Nov 17, 2010

Pirate Party Exclusive: DHS/TSA Security Theater is Reactive and Ineffective, Aims at Compliance and Submission

The importance of protecting and strengthening the rights to privacy and transparent government are emphasized at the very top of the Pirate Party of Oklahoma's platform.  As the Pirate Party has also long been critical of full-body scanners and "enhanced pat-downs," I contacted the Administrator of the PPOK, Marcus Kessler, for comment on the recent uproar and controversy over the DHS/TSA's new security protocols.  Markus was kind enough to provide a detailed response, which is published in full below.

TPID: What is the Pirate Party's response to the TSA/DHS's roll-out of the new and highly invasive body scanner screening procedures and "enhanced pat-downs"?
Marcus Kessler:  The Pirate Party is really not surprised that the TSA is pushing heavily to get these machines deployed. Every time a new plot is discovered, such as the "Christmas Bomber" or the "Printer Cartridge Plot", it becomes more obvious that the current tactics and security theatre orchestrated by the TSA are ineffective. Not surprisingly, instead of realizing that the current system does not provide any meaningful safety, the TSA responds to each incident with further reactionary and ineffective directives. A good example is the current use of "Trace Explosive Detection Technology". These devices are used to swab carry-on luggage and passengers hands to test for the presence of explosives including PETN, the type of explosive reported to have been found inside the [bomb-rigged] ink-toner cartridges last month. The TSA reports that we have spend $15 million on this technology in 2010, and the 2011 federal budget calls for $39 million to be used to purchase this technology. Since ink-toners are now at risk of containing PETN, we are no longer allowed to bring toner and ink cartridges over 16 ounces on a plane. It appears that we are spending over $50 million on technology that is so ineffective, the TSA thinks it is safer to just ban these objects from the sky, instead of trusting this expensive technology.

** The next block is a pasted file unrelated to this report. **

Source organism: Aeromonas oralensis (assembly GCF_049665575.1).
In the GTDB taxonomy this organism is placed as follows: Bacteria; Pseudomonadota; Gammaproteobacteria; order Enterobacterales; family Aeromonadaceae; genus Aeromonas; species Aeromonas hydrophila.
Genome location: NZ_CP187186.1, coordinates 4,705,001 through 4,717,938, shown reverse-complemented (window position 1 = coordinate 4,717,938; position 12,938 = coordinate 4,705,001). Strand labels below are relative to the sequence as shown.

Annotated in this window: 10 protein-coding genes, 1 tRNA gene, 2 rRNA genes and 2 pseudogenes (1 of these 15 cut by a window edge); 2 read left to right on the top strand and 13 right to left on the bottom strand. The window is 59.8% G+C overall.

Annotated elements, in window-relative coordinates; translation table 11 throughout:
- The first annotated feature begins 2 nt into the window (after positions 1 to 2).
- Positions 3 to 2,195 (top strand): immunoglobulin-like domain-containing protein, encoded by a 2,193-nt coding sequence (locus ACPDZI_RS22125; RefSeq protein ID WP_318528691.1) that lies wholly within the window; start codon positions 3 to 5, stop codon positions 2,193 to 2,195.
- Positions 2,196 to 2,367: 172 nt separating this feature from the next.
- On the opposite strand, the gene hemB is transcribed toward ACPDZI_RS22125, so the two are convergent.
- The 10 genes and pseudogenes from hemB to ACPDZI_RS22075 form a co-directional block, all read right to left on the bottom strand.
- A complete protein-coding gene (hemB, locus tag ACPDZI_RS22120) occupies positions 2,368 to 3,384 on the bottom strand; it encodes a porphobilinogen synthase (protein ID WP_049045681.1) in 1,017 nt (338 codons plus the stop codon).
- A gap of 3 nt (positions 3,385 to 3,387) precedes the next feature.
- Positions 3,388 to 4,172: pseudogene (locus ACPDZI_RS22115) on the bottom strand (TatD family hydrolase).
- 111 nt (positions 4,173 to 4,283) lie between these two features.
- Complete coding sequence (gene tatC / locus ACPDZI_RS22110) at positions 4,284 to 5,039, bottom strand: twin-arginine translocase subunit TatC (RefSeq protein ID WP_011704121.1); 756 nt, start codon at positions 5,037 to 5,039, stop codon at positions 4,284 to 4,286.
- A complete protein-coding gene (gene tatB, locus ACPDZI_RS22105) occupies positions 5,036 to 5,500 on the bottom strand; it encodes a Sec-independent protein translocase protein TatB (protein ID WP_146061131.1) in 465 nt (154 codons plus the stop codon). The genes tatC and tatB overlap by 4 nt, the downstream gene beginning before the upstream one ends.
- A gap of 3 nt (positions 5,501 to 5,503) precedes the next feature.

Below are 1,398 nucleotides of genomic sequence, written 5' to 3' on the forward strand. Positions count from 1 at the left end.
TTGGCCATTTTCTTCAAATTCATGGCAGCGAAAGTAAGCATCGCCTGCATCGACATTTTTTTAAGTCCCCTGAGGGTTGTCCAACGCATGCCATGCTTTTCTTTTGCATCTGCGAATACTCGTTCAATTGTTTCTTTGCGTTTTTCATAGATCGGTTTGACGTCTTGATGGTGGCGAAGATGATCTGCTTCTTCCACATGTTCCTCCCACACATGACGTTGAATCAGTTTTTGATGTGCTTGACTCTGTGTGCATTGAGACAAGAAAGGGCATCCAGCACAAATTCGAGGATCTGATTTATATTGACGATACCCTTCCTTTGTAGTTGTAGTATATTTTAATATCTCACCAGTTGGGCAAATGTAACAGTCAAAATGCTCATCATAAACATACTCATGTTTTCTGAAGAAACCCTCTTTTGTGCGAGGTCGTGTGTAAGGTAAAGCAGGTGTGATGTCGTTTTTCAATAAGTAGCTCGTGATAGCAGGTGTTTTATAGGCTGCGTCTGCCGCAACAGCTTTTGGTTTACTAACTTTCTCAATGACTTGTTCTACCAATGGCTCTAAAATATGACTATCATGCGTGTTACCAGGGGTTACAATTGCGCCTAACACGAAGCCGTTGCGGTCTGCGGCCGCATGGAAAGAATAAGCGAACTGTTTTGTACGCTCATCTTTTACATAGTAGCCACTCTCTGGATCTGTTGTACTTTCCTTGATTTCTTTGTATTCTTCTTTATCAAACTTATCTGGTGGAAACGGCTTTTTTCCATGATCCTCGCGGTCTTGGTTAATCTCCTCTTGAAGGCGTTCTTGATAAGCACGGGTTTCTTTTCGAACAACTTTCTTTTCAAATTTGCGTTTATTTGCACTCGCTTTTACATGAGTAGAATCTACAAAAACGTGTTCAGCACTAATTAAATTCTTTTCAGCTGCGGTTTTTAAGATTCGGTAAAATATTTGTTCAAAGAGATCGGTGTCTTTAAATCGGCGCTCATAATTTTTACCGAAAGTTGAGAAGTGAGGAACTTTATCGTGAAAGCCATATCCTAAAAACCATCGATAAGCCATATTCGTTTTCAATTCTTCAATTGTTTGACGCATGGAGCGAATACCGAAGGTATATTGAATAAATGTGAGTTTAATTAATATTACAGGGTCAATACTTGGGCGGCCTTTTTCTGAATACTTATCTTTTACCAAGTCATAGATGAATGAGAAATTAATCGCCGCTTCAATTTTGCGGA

We also take great issue with the current use of the "enhanced pat-down" as a punitive measure to ensure greater compliance and submission to the enhanced imaging devices. There have been multiple reports that the strategy employed by the TSA is to make the pat-down so intrusive that passengers will choose to be viewed naked on screen instead of being touched. We don't think that having to choose between "show your scrotum on screen or let us touch your scrotum" qualifies as a reasonable search according to the constitution. The physical pat-down is also more time consuming, often requiring passengers to wait on a qualified employee that has been trained on the enhanced pat-down, or an employee of the same gender. At the same time, many airports that use the imaging devices have reduced the number of lanes that can be used for screening. This leads to longer wait times which requires passengers to decide whether to allow the TSA to view their naked body, or opt-out of the screening and risk missing their flight.

The only real surprise to the Pirate Party of Oklahoma is the fact that only lately there has been a large outcry about these operations. The use of enhanced imaging devices has been a target of the PPOK since our formation in January, and our members have been vocal opponents of this technology since it was introduced. We are glad to see that people are becoming more aware of this issue, but at the same time we are sad to realize that for a long timeframe people did not mind having this technology render them naked.

Marcus Kesler
Pirate Party of Oklahoma

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